This is one piece of gear you do not want to go without! You will need a sleeping pad not only for comfort when lying on hard ground, but also for insulation and warmth. Trust me, it makes a difference when you sleep on cold, hard ground.

I use the Women’s ProLite Plus Sleeping Pad and Adam uses a Therma-Rest ProLite Plus Sleeping Pad. The difference between regular and women’s is that the women’s pad has more insulation and will keep you a little warmer. They both weigh just over 1 lb and are perfect for backpacking!


5. Pillow

Having a comfortable pillow to sleep on while camping is a game changer. Our first time backpacking, we tried putting some of our clothes in a stuff sack to sleep on, but it flattened out easily and left us with stiff necks in the morning. So do yourself a favor and invest in a camping pillow!

We love the Sea to Summit Aeros Pillow Premium because it is a mere 2.8 ounces and can be stuffed into a tiny sack the size of your hand. SO WORTH IT for a good night’s rest!


6. Jet Boil

I bet one of the first things you will want to do when you reach your destination is EAT! In many of the mountains in California, you are not allowed to build a fire (and you probably won’t want to lug cooking supplies along with you anyways), so using a Jet Boil is the perfect alternative. It boils water in about 1 minute so you can quickly have a backpacking meal or cup of coffee. Make sure to bring some plastic utensils with you, as well! I recommend a longer spoon if you plan to eat right out of a dehydrated pre made meal like Mountain House.


7. Trekking Poles

I am such a believer in using trekking poles when backpacking. They take some of the load off of your knees and legs and are especially a lifesaver when hiking down. DO NOT GO WITHOUT THEM. Even if you don’t think you need any, bring some anyways. I guarantee you will not regret it 🙂 I use REI Traverse Poles.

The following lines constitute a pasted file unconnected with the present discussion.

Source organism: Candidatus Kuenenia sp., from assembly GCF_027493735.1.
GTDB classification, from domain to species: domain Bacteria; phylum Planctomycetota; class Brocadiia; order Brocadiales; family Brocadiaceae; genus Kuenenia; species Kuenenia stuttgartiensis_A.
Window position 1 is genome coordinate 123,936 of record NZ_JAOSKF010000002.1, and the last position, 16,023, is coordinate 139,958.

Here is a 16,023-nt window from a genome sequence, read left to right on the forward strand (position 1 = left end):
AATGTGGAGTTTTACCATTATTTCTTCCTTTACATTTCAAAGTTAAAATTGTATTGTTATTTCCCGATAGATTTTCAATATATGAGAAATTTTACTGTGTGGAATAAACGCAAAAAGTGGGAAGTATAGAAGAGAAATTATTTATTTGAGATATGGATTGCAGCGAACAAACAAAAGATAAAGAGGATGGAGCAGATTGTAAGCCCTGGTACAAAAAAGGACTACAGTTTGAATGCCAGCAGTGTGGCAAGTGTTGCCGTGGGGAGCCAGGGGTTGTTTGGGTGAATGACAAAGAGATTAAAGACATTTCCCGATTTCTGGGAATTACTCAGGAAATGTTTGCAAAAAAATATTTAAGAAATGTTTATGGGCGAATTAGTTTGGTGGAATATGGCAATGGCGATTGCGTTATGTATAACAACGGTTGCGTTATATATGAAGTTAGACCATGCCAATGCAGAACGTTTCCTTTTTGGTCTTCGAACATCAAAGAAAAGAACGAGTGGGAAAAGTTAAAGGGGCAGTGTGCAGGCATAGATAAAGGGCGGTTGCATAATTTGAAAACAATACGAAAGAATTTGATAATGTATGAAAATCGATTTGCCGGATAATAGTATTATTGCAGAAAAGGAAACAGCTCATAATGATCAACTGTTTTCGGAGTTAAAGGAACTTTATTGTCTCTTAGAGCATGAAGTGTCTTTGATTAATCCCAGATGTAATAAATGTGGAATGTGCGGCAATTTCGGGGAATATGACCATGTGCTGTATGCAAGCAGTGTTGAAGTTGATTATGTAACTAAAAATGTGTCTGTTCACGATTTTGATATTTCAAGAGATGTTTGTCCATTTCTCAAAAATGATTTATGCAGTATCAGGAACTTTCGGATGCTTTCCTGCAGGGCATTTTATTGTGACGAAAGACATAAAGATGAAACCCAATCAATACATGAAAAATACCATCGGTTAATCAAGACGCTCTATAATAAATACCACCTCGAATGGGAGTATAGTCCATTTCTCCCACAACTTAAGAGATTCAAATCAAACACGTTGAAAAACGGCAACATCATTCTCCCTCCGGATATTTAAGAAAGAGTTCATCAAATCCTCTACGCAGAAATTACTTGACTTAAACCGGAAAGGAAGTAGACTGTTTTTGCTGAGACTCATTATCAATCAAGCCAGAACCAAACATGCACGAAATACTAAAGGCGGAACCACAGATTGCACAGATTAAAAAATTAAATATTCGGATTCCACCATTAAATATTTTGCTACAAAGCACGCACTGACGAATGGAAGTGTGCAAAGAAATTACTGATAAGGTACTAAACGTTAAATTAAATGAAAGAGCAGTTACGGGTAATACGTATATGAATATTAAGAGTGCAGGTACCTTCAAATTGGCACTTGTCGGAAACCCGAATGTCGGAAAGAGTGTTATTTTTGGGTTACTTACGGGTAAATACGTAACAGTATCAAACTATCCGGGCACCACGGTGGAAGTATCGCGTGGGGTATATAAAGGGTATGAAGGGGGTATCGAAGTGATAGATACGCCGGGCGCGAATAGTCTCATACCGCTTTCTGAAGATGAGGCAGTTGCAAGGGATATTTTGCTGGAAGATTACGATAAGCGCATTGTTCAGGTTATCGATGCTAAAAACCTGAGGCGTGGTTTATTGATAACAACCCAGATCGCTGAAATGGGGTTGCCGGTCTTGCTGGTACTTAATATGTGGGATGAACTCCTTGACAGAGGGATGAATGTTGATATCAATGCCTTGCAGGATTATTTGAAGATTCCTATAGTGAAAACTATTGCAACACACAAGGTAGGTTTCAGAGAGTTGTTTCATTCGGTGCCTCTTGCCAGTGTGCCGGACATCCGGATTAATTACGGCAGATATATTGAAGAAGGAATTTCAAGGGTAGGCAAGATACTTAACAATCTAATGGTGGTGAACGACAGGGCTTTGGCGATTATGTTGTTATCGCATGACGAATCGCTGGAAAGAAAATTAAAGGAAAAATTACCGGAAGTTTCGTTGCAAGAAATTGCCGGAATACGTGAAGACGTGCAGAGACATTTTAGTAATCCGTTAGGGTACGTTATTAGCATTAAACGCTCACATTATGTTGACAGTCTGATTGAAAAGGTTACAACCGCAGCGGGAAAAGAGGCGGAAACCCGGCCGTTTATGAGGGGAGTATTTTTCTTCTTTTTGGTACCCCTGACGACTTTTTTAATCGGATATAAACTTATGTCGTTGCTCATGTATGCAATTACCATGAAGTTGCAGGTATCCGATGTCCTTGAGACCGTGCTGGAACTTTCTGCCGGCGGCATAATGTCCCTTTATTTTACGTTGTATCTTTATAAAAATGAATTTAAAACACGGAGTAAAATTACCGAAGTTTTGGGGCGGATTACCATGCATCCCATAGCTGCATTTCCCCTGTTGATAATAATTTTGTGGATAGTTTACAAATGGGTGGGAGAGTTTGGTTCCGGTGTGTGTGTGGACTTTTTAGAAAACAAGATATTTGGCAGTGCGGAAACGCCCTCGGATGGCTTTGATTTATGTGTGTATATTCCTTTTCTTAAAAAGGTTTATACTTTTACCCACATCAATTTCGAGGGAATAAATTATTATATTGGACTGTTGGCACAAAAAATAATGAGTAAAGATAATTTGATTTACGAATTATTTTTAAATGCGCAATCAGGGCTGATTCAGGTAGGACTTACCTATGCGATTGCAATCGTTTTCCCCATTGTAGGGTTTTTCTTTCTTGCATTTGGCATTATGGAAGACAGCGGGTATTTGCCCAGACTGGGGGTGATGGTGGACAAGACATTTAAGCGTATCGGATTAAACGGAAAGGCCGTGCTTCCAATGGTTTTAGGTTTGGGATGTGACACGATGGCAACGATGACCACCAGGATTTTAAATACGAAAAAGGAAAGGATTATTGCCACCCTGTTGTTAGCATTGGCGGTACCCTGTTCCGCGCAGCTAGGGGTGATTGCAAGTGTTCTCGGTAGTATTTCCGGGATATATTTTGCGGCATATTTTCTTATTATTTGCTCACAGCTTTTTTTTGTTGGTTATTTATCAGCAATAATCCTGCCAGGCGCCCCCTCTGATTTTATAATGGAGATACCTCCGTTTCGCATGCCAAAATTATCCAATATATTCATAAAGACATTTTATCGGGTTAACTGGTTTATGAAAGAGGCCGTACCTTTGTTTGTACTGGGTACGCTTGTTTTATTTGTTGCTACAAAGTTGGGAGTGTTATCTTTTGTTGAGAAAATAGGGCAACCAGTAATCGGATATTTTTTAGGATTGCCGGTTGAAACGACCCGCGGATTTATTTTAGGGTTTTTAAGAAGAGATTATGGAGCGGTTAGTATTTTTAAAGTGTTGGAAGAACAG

8. First-Aid Kit

Another must-have is a first aide kit. Adam handmade ours and it includes:

  • Medical tape
  • Medical gloves
  • Gauze
  • Butterfly closure strips
  • Alcohol wipes
  • Triple antibiotic ointment
  • Hand sanitizer
  • Safety pins
  • Rolled up duct tape
  • Antihistamine tablets
  • Ibuprofen
  • Lighter and survival matches
  • Cotton balls with vaseline (fire starter)

9. Water Filter

If you hike somewhere where there is a water source, you can use a water filter to refill your water bladder when it runs out so that you don’t have to carry extra water in your pack. We each have a Sawyer Mini Water Filter.

10. Headlamp

When it starts to get dark, you definitely want to have a light source to help you see what you are doing if you need to leave the tent or grab something in the middle of the night! Here’s what we use: Petzl Actik Headlamp, but you can always order one from Amazon. Just make sure it is high quality!


Other items we like to bring with us:

  • Knife
  • Lighter or matches
  • Portable charger
  • Trash bag to carry out all of our trash
  • Camping chair: this camping chair is lightweight and easy to pack so you can sit in comfort!
  • Bear canister: depending on where you backpack, you may be required to bring a bear canister to hold all of your food and scented items and place it away from your campsite. It takes up a lot of space in your pack, so be aware of that!
  • Hammock
  • Backpacking meals
  • Utensils
  • Extra pair of comfortable shoes like moccasins to wear around camp
  • Extra socks

Always remember to pack the items you will use often at the top of your pack, and those that won’t be used until you set up camp at the bottom. It may take a few times before you get it just right, but you will eventually find the best place for all of your gear. Now don’t you want to get outside and go backpacking?! I know I do!